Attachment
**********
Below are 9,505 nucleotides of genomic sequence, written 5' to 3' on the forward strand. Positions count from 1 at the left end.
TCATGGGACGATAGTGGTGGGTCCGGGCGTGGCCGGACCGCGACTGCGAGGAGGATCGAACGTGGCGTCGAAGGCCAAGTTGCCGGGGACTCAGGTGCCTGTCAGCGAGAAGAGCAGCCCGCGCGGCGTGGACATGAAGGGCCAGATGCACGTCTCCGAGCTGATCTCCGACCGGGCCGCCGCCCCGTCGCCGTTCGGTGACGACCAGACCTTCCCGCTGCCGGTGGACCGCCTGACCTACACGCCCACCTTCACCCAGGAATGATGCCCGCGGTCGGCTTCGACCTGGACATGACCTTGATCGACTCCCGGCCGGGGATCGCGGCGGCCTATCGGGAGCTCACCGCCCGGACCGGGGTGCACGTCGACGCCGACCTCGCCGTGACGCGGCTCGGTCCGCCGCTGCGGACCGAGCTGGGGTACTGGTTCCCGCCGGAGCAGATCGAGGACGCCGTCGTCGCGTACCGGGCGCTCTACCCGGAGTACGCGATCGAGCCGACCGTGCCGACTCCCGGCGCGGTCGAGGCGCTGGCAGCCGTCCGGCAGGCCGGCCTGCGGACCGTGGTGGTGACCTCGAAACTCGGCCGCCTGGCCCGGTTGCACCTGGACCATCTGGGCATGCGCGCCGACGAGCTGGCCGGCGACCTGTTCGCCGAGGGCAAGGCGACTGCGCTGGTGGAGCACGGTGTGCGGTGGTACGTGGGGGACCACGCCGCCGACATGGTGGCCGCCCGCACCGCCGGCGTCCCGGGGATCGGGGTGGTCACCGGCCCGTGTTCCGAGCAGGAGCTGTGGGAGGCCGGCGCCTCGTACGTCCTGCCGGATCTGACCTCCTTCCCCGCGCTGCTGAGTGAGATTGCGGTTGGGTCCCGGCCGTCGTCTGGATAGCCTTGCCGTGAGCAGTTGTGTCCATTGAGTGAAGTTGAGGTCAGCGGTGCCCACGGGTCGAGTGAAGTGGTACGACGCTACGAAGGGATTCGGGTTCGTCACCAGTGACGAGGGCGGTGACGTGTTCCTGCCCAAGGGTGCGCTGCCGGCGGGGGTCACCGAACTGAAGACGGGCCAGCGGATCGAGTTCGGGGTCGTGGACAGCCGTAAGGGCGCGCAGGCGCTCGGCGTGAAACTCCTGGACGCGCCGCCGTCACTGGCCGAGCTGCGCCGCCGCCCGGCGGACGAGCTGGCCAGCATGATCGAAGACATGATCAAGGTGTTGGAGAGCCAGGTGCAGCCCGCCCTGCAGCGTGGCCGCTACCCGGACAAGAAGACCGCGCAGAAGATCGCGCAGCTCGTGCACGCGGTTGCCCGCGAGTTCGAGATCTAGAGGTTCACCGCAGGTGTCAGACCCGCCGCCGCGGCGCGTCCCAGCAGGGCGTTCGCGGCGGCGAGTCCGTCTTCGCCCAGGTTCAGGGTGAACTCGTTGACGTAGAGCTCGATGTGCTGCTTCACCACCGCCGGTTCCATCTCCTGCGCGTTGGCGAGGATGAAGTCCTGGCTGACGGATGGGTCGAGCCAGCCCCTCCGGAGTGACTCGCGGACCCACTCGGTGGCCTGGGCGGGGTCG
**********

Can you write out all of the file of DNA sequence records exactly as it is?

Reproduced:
Below are 9,505 nucleotides of genomic sequence, written 5' to 3' on the forward strand. Positions count from 1 at the left end.
TCATGGGACGATAGTGGTGGGTCCGGGCGTGGCCGGACCGCGACTGCGAGGAGGATCGAACGTGGCGTCGAAGGCCAAGTTGCCGGGGACTCAGGTGCCTGTCAGCGAGAAGAGCAGCCCGCGCGGCGTGGACATGAAGGGCCAGATGCACGTCTCCGAGCTGATCTCCGACCGGGCCGCCGCCCCGTCGCCGTTCGGTGACGACCAGACCTTCCCGCTGCCGGTGGACCGCCTGACCTACACGCCCACCTTCACCCAGGAATGATGCCCGCGGTCGGCTTCGACCTGGACATGACCTTGATCGACTCCCGGCCGGGGATCGCGGCGGCCTATCGGGAGCTCACCGCCCGGACCGGGGTGCACGTCGACGCCGACCTCGCCGTGACGCGGCTCGGTCCGCCGCTGCGGACCGAGCTGGGGTACTGGTTCCCGCCGGAGCAGATCGAGGACGCCGTCGTCGCGTACCGGGCGCTCTACCCGGAGTACGCGATCGAGCCGACCGTGCCGACTCCCGGCGCGGTCGAGGCGCTGGCAGCCGTCCGGCAGGCCGGCCTGCGGACCGTGGTGGTGACCTCGAAACTCGGCCGCCTGGCCCGGTTGCACCTGGACCATCTGGGCATGCGCGCCGACGAGCTGGCCGGCGACCTGTTCGCCGAGGGCAAGGCGACTGCGCTGGTGGAGCACGGTGTGCGGTGGTACGTGGGGGACCACGCCGCCGACATGGTGGCCGCCCGCACCGCCGGCGTCCCGGGGATCGGGGTGGTCACCGGCCCGTGTTCCGAGCAGGAGCTGTGGGAGGCCGGCGCCTCGTACGTCCTGCCGGATCTGACCTCCTTCCCCGCGCTGCTGAGTGAGATTGCGGTTGGGTCCCGGCCGTCGTCTGGATAGCCTTGCCGTGAGCAGTTGTGTCCATTGAGTGAAGTTGAGGTCAGCGGTGCCCACGGGTCGAGTGAAGTGGTACGACGCTACGAAGGGATTCGGGTTCGTCACCAGTGACGAGGGCGGTGACGTGTTCCTGCCCAAGGGTGCGCTGCCGGCGGGGGTCACCGAACTGAAGACGGGCCAGCGGATCGAGTTCGGGGTCGTGGACAGCCGTAAGGGCGCGCAGGCGCTCGGCGTGAAACTCCTGGACGCGCCGCCGTCACTGGCCGAGCTGCGCCGCCGCCCGGCGGACGAGCTGGCCAGCATGATCGAAGACATGATCAAGGTGTTGGAGAGCCAGGTGCAGCCCGCCCTGCAGCGTGGCCGCTACCCGGACAAGAAGACCGCGCAGAAGATCGCGCAGCTCGTGCACGCGGTTGCCCGCGAGTTCGAGATCTAGAGGTTCACCGCAGGTGTCAGACCCGCCGCCGCGGCGCGTCCCAGCAGGGCGTTCGCGGCGGCGAGTCCGTCTTCGCCCAGGTTCAGGGTGAACTCGTTGACGTAGAGCTCGATGTGCTGCTTCACCACCGCCGGTTCCATCTCCTGCGCGTTGGCGAGGATGAAGTCCTGGCTGACGGATGGGTCGAGCCAGCCCCTCCGGAGTGACTCGCGGACCCACTCGGTGGCCTGGGCGGGGTCG